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[triv-ee-uh l] /ˈtrɪv i əl/
of very little importance or value; insignificant:
Don't bother me with trivial matters.
commonplace; ordinary.
Biology. (of names of organisms) specific, as distinguished from generic.
  1. noting a solution of an equation in which the value of every variable of the equation is equal to zero.
  2. (of a theorem, proof, or the like) simple, transparent, or immediately evident.
Chemistry. (of names of chemical compounds) derived from the natural source, or of historic origin, and not according to the systematic nomenclature:
Picric acid is the trivial name of 2,4,6-trinitrophenol.
Origin of trivial
late Middle English
1400-50; late Middle English < Latin triviālis belonging to the crossroads or street corner, hence commonplace, equivalent to tri- tri- + vi(a) road + -ālis -al1
Related forms
trivially, adverb
supertrivial, adjective
untrivial, adjective
untrivially, adverb
1. unimportant, nugatory, slight, immaterial, inconsequential, frivolous, trifling. See petty.
1. important. Unabridged
Based on the Random House Dictionary, © Random House, Inc. 2017.
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Examples from the Web for trivial
Contemporary Examples
Historical Examples
  • He blends the accurately literal and trivial with the immensely poetic.

    Sons and Lovers David Herbert Lawrence
  • The making of folkways is not trivial, although the acts are minute.

    Folkways William Graham Sumner
  • The same principle applies to everything that is written, even to the most trivial paragraph.

  • The name of the play comes from this trivial incident in it.

    Folkways William Graham Sumner
  • Supposing that a fiddle was left behind, or a drum, or a rattle, why should the trivial fact be gravely recorded?

British Dictionary definitions for trivial


of little importance; petty or frivolous: trivial complaints
ordinary or commonplace; trite: trivial conversation
(maths) (of the solutions of a set of homogeneous equations) having zero values for all the variables
(biology) denoting the specific name of an organism in binomial nomenclature
(biology, chem) denoting the popular name of an organism or substance, as opposed to the scientific one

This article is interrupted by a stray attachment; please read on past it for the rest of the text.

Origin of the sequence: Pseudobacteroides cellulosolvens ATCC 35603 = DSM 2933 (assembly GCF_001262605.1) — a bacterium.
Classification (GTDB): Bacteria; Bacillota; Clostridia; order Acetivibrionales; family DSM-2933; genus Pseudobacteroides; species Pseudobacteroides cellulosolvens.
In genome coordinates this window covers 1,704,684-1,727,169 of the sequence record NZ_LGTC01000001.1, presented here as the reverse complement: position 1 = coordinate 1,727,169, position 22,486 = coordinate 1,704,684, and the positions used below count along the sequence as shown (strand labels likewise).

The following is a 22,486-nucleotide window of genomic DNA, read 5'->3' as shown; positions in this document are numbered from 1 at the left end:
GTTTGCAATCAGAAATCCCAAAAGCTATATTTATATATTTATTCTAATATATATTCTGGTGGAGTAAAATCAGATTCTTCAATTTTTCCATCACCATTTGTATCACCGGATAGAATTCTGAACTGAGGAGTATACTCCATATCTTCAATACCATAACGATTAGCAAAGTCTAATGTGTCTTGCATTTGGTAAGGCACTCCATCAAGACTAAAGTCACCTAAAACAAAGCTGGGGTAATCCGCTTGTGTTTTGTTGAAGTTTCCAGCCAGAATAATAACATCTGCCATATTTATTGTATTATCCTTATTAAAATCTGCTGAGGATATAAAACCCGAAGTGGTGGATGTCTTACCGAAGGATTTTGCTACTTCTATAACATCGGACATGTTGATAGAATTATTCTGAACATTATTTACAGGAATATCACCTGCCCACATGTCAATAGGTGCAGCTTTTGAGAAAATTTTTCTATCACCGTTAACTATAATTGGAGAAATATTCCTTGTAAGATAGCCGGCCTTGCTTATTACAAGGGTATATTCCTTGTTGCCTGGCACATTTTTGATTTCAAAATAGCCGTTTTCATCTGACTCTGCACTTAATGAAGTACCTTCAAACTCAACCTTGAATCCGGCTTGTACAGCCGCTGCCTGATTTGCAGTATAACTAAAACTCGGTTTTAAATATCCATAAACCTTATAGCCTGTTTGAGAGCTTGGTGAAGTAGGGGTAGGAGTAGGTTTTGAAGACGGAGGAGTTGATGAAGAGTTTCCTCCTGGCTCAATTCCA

of or relating to the trivium
Derived Forms
trivially, adverb
trivialness, noun
Word Origin
C15: from Latin triviālis belonging to the public streets, common, from trivium crossroads, junction of three roads, from tri- + via road
Collins English Dictionary - Complete & Unabridged 2012 Digital Edition
© William Collins Sons & Co. Ltd. 1979, 1986 © HarperCollins
Publishers 1998, 2000, 2003, 2005, 2006, 2007, 2009, 2012
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Word Origin and History for trivial

"ordinary" (1580s); "insignificant" (1590s), from Latin trivialis "common, commonplace, vulgar," literally "of or belonging to the crossroads," from trivium "place where three roads meet," in transferred use, "an open place, a public place," from tri- "three" (see three) + via "road" (see via). The sense connection is "public," hence "common, commonplace."

The earliest use of the word in English was early 15c., a separate borrowing in the academic sense "of the trivium" (the first three liberal arts); from a Medieval Latin use of trivialis in the sense "of the trivium," from trivium as neuter of the Latin adjective trivius "of three roads." Cf. trivia. Related: Trivially. The board game Trivial Pursuit was released 1982 and was a craze in U.S. for several years thereafter.

Online Etymology Dictionary, © 2010 Douglas Harper
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